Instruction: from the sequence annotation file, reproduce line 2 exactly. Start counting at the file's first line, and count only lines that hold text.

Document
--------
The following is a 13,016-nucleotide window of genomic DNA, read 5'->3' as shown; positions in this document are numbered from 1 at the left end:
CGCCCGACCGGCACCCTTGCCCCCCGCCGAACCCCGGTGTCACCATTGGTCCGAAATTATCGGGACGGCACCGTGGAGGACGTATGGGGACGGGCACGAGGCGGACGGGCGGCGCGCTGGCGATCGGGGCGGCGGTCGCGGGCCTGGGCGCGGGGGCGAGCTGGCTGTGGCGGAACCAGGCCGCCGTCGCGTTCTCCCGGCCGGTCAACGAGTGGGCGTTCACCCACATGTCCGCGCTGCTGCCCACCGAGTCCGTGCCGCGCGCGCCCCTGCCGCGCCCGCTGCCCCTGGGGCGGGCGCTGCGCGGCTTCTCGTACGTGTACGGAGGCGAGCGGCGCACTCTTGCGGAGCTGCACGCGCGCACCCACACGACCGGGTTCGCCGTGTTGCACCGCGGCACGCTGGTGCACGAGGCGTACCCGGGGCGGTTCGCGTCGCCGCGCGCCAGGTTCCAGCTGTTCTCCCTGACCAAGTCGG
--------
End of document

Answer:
CGCCCGACCGGCACCCTTGCCCCCCGCCGAACCCCGGTGTCACCATTGGTCCGAAATTATCGGGACGGCACCGTGGAGGACGTATGGGGACGGGCACGAGGCGGACGGGCGGCGCGCTGGCGATCGGGGCGGCGGTCGCGGGCCTGGGCGCGGGGGCGAGCTGGCTGTGGCGGAACCAGGCCGCCGTCGCGTTCTCCCGGCCGGTCAACGAGTGGGCGTTCACCCACATGTCCGCGCTGCTGCCCACCGAGTCCGTGCCGCGCGCGCCCCTGCCGCGCCCGCTGCCCCTGGGGCGGGCGCTGCGCGGCTTCTCGTACGTGTACGGAGGCGAGCGGCGCACTCTTGCGGAGCTGCACGCGCGCACCCACACGACCGGGTTCGCCGTGTTGCACCGCGGCACGCTGGTGCACGAGGCGTACCCGGGGCGGTTCGCGTCGCCGCGCGCCAGGTTCCAGCTGTTCTCCCTGACCAAGTCGG